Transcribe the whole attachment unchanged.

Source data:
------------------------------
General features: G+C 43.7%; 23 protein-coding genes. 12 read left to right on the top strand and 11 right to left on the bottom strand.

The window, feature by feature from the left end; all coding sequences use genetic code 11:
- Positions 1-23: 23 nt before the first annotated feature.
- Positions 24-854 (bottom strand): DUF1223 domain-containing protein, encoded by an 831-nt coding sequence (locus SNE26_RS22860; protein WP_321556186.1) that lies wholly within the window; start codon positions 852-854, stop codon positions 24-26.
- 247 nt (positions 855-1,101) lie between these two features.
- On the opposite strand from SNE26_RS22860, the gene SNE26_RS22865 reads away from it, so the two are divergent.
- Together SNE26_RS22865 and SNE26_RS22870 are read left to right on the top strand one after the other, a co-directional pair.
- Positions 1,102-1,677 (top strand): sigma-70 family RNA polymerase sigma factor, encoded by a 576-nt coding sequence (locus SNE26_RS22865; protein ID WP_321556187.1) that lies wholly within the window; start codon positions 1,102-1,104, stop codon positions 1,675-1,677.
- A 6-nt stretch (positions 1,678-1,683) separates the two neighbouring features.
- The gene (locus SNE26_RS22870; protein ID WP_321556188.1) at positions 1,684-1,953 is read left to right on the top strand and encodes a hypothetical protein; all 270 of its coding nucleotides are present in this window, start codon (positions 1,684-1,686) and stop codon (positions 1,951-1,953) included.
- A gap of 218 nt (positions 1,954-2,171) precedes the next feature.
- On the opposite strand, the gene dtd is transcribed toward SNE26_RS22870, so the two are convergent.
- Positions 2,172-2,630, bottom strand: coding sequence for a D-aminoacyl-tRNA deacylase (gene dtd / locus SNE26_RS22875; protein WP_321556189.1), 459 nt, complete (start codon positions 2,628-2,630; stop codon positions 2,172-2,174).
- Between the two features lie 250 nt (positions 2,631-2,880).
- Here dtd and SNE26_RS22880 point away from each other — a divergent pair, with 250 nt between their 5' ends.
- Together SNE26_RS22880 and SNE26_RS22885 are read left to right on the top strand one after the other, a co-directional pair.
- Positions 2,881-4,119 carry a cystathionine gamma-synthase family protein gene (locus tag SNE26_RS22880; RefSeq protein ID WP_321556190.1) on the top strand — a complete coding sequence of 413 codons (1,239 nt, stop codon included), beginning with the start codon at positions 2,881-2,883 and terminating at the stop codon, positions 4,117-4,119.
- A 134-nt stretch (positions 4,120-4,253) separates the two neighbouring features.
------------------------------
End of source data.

General features: G+C 43.7%; 23 protein-coding genes. 12 read left to right on the top strand and 11 right to left on the bottom strand.

The window, feature by feature from the left end; all coding sequences use genetic code 11:
- Positions 1-23: 23 nt before the first annotated feature.
- Positions 24-854 (bottom strand): DUF1223 domain-containing protein, encoded by an 831-nt coding sequence (locus SNE26_RS22860; protein WP_321556186.1) that lies wholly within the window; start codon positions 852-854, stop codon positions 24-26.
- 247 nt (positions 855-1,101) lie between these two features.
- On the opposite strand from SNE26_RS22860, the gene SNE26_RS22865 reads away from it, so the two are divergent.
- Together SNE26_RS22865 and SNE26_RS22870 are read left to right on the top strand one after the other, a co-directional pair.
- Positions 1,102-1,677 (top strand): sigma-70 family RNA polymerase sigma factor, encoded by a 576-nt coding sequence (locus SNE26_RS22865; protein ID WP_321556187.1) that lies wholly within the window; start codon positions 1,102-1,104, stop codon positions 1,675-1,677.
- A 6-nt stretch (positions 1,678-1,683) separates the two neighbouring features.
- The gene (locus SNE26_RS22870; protein ID WP_321556188.1) at positions 1,684-1,953 is read left to right on the top strand and encodes a hypothetical protein; all 270 of its coding nucleotides are present in this window, start codon (positions 1,684-1,686) and stop codon (positions 1,951-1,953) included.
- A gap of 218 nt (positions 1,954-2,171) precedes the next feature.
- On the opposite strand, the gene dtd is transcribed toward SNE26_RS22870, so the two are convergent.
- Positions 2,172-2,630, bottom strand: coding sequence for a D-aminoacyl-tRNA deacylase (gene dtd / locus SNE26_RS22875; protein WP_321556189.1), 459 nt, complete (start codon positions 2,628-2,630; stop codon positions 2,172-2,174).
- Between the two features lie 250 nt (positions 2,631-2,880).
- Here dtd and SNE26_RS22880 point away from each other — a divergent pair, with 250 nt between their 5' ends.
- Together SNE26_RS22880 and SNE26_RS22885 are read left to right on the top strand one after the other, a co-directional pair.
- Positions 2,881-4,119 carry a cystathionine gamma-synthase family protein gene (locus tag SNE26_RS22880; RefSeq protein ID WP_321556190.1) on the top strand — a complete coding sequence of 413 codons (1,239 nt, stop codon included), beginning with the start codon at positions 2,881-2,883 and terminating at the stop codon, positions 4,117-4,119.
- A 134-nt stretch (positions 4,120-4,253) separates the two neighbouring features.